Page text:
Natural hair in Nigeria... meet Nono!

I always find it fascinating hearing about other people's natural hair experiences, especially here in Nigeria, so I asked some of my customers to share theirs: the good, the bad and the downright ugly. I'm also always reading articles about how natural hair is not accepted in Nigeria. Although this is true for the most part, I thought we should show the world that although we’re in the minority, we have our own little (but rapidly growing) community here!

First up (and first to send her answers in) is Nono.

Photo courtesy of subject

It seems like just yesterday when I got an S.O.S. email from Nono saying she had just done the big chop and needed advice, but now she points out it was over a year and a half ago. We emailed back and forth for days as she asked questions and I tried to give her as much advice as I could. As tends to happen with most of my customers, we quickly built a rapport, so it warms my cockles to see that she’s really in her stride now. Here’s what she has to say about her experience so far:

Why I went natural

I have been natural for about a year and 7 months now. I went natural cos I was bored. I'm someone that gets bored easily and I'd pretty much done all there was to do with my relaxed hair so I thought why not go natural.

Well....being natural in Nigeria is no easy feat. I must tell you that. I'm always asked "why" by hair dressers. One even recommended a relaxer a while ago cos for some reason she felt I hadn't heard of 'em.

Photo courtesy of subject
On how other people receive it 

Most of the people I meet outside are always curious to know how I maintain my hair and the hair products I use. They commend me but they say they can't try it cos of how tough their hair is. I always try to explain that it's possible to wear your natural hair and still have it soft. My biggest issue is with finding products(thank goodness for the Apothecary) and finding salons that can deal with natural hair. More often than not, I make my hair myself just to spare myself the horror of having a hairdresser take a blow dryer to my scalp.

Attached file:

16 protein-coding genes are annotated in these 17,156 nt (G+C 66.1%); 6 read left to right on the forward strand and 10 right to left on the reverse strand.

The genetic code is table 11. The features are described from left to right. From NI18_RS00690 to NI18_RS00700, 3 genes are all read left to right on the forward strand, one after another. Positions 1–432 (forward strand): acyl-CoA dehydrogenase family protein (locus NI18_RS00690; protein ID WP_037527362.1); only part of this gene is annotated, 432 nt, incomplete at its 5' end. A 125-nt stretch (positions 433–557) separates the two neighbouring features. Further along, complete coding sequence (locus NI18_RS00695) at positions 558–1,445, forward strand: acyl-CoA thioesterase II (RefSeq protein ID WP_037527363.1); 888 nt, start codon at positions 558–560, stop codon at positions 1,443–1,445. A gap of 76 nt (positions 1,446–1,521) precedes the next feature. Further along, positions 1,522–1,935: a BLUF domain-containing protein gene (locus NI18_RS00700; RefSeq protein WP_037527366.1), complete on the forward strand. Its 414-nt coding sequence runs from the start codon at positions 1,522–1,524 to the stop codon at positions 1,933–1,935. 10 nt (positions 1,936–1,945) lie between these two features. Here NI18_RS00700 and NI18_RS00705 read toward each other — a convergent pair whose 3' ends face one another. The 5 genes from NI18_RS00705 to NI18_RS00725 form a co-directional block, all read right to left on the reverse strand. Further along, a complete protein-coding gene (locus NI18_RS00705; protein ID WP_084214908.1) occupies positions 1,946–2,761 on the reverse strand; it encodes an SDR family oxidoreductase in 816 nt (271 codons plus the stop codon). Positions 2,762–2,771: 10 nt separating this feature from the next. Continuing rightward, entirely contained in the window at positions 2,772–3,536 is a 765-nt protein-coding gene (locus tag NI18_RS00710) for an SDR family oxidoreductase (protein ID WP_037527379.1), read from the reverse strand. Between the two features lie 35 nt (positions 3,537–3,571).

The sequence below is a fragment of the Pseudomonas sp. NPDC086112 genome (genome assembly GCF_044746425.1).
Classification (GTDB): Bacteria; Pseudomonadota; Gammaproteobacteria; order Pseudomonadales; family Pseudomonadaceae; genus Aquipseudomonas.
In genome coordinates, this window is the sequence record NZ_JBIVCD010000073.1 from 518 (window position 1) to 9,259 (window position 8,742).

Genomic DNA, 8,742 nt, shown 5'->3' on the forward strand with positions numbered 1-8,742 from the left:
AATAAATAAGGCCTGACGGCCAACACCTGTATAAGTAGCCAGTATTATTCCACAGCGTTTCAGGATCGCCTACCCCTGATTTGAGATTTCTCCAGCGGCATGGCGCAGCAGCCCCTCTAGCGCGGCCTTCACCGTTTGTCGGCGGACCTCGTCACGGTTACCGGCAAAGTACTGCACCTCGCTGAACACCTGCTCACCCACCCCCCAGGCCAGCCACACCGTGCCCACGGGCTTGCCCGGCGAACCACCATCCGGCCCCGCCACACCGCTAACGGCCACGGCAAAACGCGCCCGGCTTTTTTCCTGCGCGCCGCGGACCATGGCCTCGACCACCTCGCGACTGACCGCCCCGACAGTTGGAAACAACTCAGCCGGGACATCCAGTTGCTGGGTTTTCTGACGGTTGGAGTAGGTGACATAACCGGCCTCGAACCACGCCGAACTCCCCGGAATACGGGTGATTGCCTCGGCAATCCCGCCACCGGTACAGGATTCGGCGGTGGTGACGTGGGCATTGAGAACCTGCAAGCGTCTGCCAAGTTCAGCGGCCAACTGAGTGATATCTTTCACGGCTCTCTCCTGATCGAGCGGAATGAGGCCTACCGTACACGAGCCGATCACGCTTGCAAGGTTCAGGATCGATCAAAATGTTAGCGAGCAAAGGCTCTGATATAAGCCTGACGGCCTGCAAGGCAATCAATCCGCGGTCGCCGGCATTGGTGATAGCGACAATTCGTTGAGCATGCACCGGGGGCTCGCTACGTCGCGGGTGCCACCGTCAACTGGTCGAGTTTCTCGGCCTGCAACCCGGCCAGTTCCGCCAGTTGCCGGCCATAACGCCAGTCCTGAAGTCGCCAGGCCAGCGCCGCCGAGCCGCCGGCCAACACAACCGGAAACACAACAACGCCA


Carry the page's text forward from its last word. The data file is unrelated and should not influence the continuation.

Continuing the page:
My family loves my hair! I got my mum to go natural so yay!! I've got brothers so I guess we can say everyone in my immediate family is natural!

I currently work in Oil and Gas, and I've been wearing a weave since I started so no one has gotten to see my hair yet but I've been told that as long as it's presentable and not crazy, it's fine. I worked in media about a year ago and they were totally fine with whatever I chose to do to my hair(obviously lol!). The business world is ok with my hair as long as it's not too crazy. I've worn bantu knots, pineapple updos, big buns, mini-twists that look like dreadlocs and huge afros to my MBA classes and no one seemed to mind. People were more interested in how I got my hair to look the way it did.

My views on natural hair before I joined the club

Before I went natural I thought one must really be crazy to want to keep their hair natural. As a kid I was natural till about I was 10 and I remember the torture I went through whenever I had to have my hair done. I must hold some sort of record for breaking combs!